In absolute terms it was therefore another strong quarter, with contributions from all areas of the portfolios helping the final result. Our equity bucket was key, given the further move higher in equity markets, but we were pleased to see positive outcomes from fixed income, alternatives and property as well. Moreover, despite being composed very differently from benchmarks, it was also pleasing to see significant outperformance on the quarter, with the average added value sitting at 0.48% in just three months.
There are typically two key sources of outperformance; asset allocation (where to place assets) and fund selection (who to place them with). Over the longer term it is the former that usually drives most of the added-value, but in recent months our greatest strength has been the latter. As an example, within our equity bucket, 11 out of the 14 active funds selected have outperformed their respective indices; some by quite a margin. In addition, we have also now integrated some unique alternative ideas, such as specific allocations to infrastructure and healthcare based property, which have started to benefit clients. But again, the breadth of contribution is more pleasing to us than the overall result, suggesting that the portfolios are in a great place to continue to outperform as the year rolls on.
However, as is always the case, there were still things that could have been better. For one, whilst we achieved a strong positive contribution from our fixed interest allocations, there were certain areas we had not allocated to that benefited as Central Banks altered their stance. Moreover, Property remains a drag, returning around 1% year-to-date in aggregate, which is poor relative to other asset classes. In the latter case we are not concerned, as we are confident the asset class will continue to give us a return of around 3-4% per annum, with added diversification to help balance the portfolios.
Finally, in our Q1 review we talked at length about the benefits of the decisions we made late last year. At the time, markets were falling and others were fearful of a recession. Our analysis suggested that was highly unlikely, so we took the decision to go against the grain and increase risk as things became cheaper. The benefits of such action continued throughout Q2, as equity markets moved higher once again. This really illustrates the advantages of an active and flexible mandate, and we hope reassures clients that we are often working hardest throughout the challenging times, setting the foundations for longer term success.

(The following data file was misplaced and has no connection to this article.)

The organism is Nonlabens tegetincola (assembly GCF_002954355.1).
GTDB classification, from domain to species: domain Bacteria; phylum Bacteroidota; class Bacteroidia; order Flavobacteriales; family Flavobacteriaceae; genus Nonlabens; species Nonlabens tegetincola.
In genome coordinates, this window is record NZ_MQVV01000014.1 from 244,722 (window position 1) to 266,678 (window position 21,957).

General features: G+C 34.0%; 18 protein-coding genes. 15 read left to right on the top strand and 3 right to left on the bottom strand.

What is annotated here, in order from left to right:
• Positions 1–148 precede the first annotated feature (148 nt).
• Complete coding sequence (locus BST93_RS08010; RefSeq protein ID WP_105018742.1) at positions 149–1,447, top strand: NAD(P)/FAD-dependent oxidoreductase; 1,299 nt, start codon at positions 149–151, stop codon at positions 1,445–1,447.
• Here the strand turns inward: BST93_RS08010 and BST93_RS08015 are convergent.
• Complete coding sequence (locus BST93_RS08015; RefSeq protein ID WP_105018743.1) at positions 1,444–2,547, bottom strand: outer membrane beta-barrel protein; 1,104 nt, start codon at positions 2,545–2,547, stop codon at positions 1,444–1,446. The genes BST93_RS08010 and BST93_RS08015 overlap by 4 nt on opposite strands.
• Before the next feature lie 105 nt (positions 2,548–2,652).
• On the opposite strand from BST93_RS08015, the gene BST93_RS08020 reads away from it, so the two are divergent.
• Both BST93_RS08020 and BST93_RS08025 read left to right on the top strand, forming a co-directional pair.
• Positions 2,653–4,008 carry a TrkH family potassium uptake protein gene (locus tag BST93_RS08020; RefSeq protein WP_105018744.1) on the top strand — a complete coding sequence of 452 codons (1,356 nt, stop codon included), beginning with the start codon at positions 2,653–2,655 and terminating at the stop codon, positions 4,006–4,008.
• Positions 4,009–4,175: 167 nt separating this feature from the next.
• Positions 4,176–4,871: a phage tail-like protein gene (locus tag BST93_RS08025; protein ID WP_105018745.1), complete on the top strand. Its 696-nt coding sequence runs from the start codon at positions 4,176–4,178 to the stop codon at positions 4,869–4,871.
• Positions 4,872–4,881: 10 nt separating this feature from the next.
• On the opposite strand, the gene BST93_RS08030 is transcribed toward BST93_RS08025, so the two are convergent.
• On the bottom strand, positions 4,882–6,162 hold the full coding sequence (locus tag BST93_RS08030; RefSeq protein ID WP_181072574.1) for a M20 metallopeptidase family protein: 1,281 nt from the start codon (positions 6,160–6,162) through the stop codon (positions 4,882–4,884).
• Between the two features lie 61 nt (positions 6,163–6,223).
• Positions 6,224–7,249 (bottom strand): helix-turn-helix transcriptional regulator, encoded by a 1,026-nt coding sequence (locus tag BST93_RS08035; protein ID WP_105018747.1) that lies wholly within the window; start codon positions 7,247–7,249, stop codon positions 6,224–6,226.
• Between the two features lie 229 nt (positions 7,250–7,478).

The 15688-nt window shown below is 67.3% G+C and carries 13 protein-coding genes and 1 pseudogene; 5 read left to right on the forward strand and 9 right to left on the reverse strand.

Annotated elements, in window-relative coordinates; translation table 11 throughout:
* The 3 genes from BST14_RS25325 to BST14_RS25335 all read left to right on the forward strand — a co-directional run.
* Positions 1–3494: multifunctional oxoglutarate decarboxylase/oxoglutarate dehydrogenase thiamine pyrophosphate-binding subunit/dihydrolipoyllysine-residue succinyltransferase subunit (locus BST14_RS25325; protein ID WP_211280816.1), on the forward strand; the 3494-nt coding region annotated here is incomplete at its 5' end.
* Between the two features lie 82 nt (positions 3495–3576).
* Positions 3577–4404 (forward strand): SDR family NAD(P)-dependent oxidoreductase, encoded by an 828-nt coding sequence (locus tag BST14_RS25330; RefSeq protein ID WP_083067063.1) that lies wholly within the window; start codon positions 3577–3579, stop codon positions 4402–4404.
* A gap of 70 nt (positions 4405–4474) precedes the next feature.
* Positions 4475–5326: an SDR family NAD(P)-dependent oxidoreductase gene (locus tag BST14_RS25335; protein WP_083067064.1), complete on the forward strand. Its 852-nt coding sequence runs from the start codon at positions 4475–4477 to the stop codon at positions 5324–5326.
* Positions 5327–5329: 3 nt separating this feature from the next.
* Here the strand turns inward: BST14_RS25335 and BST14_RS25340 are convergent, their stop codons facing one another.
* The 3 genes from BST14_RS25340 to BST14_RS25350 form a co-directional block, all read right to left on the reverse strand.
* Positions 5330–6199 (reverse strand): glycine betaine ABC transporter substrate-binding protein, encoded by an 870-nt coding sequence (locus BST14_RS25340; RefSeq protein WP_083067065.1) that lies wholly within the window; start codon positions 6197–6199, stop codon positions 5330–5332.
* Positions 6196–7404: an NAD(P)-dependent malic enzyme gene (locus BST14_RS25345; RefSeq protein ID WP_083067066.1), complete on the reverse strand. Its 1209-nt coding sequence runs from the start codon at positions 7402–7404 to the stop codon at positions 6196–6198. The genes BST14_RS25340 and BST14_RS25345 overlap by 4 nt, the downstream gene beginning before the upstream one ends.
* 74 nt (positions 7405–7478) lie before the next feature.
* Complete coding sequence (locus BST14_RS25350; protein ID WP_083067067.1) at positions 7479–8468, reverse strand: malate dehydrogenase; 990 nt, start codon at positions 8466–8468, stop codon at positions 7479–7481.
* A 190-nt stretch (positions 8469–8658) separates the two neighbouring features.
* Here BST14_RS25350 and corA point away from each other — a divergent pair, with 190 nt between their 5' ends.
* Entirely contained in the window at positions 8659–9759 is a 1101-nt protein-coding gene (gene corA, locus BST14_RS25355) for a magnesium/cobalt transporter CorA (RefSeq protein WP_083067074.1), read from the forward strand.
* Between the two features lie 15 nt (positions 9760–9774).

If history is a guide, the combination of solid growth and supportive policy is a good environment for risky assets. Left alone then, we would be optimistic about the outlook for returns from here. However, there are a number of stars that still need to align for this forecast to become a reality, none bigger than the trade outlook.
It took until the last two days of the quarter for President Trump and President Xi to de-escalate the trade tensions. Up until that point things were looking very unclear, with potential tariff increases on Chinese goods and an ongoing tech battle over Huawei. In a similar vein to Brexit, it is the uncertainty that hurts the most, with companies having to hold off investment spending or spend time thinking about contingencies. Now that they have at least agreed to re-enter talks, a little pressure will be released, but we are still some way from a full deal.